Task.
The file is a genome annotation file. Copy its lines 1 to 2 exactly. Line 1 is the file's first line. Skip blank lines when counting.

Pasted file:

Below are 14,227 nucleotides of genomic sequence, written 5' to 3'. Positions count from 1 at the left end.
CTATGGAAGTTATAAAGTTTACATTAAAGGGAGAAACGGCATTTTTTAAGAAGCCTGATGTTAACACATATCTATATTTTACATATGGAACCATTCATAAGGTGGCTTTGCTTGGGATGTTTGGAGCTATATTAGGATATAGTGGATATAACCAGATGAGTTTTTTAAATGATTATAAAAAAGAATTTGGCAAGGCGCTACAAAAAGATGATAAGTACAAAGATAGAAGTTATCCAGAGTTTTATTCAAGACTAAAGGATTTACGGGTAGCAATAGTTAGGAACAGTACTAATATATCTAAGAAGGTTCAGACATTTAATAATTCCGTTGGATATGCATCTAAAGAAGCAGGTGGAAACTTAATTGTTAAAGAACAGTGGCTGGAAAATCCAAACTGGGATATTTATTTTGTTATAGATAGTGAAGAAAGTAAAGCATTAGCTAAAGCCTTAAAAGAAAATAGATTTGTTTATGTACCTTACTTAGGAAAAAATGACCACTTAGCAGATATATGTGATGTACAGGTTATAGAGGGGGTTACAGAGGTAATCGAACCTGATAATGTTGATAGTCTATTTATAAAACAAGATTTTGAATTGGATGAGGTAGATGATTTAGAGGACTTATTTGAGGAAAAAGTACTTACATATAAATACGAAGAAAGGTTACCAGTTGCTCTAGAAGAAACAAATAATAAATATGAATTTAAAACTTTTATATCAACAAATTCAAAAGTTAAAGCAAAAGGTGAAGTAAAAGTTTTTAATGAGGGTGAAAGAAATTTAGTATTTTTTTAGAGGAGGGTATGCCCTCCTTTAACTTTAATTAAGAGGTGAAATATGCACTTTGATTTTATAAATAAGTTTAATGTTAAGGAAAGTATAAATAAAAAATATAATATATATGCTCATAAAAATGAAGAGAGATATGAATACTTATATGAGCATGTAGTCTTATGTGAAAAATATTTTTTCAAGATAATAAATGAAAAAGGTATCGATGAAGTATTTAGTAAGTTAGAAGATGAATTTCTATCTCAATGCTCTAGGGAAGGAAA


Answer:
Below are 14,227 nucleotides of genomic sequence, written 5' to 3'. Positions count from 1 at the left end.
CTATGGAAGTTATAAAGTTTACATTAAAGGGAGAAACGGCATTTTTTAAGAAGCCTGATGTTAACACATATCTATATTTTACATATGGAACCATTCATAAGGTGGCTTTGCTTGGGATGTTTGGAGCTATATTAGGATATAGTGGATATAACCAGATGAGTTTTTTAAATGATTATAAAAAAGAATTTGGCAAGGCGCTACAAAAAGATGATAAGTACAAAGATAGAAGTTATCCAGAGTTTTATTCAAGACTAAAGGATTTACGGGTAGCAATAGTTAGGAACAGTACTAATATATCTAAGAAGGTTCAGACATTTAATAATTCCGTTGGATATGCATCTAAAGAAGCAGGTGGAAACTTAATTGTTAAAGAACAGTGGCTGGAAAATCCAAACTGGGATATTTATTTTGTTATAGATAGTGAAGAAAGTAAAGCATTAGCTAAAGCCTTAAAAGAAAATAGATTTGTTTATGTACCTTACTTAGGAAAAAATGACCACTTAGCAGATATATGTGATGTACAGGTTATAGAGGGGGTTACAGAGGTAATCGAACCTGATAATGTTGATAGTCTATTTATAAAACAAGATTTTGAATTGGATGAGGTAGATGATTTAGAGGACTTATTTGAGGAAAAAGTACTTACATATAAATACGAAGAAAGGTTACCAGTTGCTCTAGAAGAAACAAATAATAAATATGAATTTAAAACTTTTATATCAACAAATTCAAAAGTTAAAGCAAAAGGTGAAGTAAAAGTTTTTAATGAGGGTGAAAGAAATTTAGTATTTTTTTAGAGGAGGGTATGCCCTCCTTTAACTTTAATTAAGAGGTGAAATATGCACTTTGATTTTATAAATAAGTTTAATGTTAAGGAAAGTATAAATAAAAAATATAATATATATGCTCATAAAAATGAAGAGAGATATGAATACTTATATGAGCATGTAGTCTTATGTGAAAAATATTTTTTCAAGATAATAAATGAAAAAGGTATCGATGAAGTATTTAGTAAGTTAGAAGATGAATTTCTATCTCAATGCTCTAGGGAAGGAAA